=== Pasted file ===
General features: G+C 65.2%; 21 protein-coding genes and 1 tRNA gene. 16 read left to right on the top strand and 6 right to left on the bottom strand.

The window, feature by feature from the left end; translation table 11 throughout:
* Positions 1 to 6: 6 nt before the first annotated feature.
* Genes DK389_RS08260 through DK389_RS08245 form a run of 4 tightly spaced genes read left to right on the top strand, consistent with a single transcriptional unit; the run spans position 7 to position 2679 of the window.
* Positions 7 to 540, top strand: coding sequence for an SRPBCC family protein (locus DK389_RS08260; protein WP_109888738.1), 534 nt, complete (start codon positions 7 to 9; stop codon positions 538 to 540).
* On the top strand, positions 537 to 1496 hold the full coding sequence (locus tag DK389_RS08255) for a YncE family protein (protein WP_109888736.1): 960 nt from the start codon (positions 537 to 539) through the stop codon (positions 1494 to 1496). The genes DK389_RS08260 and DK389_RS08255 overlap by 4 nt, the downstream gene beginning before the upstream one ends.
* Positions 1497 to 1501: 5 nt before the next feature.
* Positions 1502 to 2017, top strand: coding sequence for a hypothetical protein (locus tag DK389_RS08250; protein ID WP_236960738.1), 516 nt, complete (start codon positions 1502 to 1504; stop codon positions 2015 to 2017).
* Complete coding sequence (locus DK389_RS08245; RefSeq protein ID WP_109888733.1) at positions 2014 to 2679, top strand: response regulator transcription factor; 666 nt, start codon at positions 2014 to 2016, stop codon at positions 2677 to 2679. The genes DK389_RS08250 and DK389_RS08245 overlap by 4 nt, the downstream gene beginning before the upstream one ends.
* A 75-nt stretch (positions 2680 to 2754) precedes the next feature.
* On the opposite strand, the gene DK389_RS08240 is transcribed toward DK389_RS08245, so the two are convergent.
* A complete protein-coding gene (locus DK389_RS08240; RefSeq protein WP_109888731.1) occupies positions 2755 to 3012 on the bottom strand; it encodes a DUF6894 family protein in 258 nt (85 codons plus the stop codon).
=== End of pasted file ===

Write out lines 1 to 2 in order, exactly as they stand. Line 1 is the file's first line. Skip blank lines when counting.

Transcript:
General features: G+C 65.2%; 21 protein-coding genes and 1 tRNA gene. 16 read left to right on the top strand and 6 right to left on the bottom strand.

The window, feature by feature from the left end; translation table 11 throughout: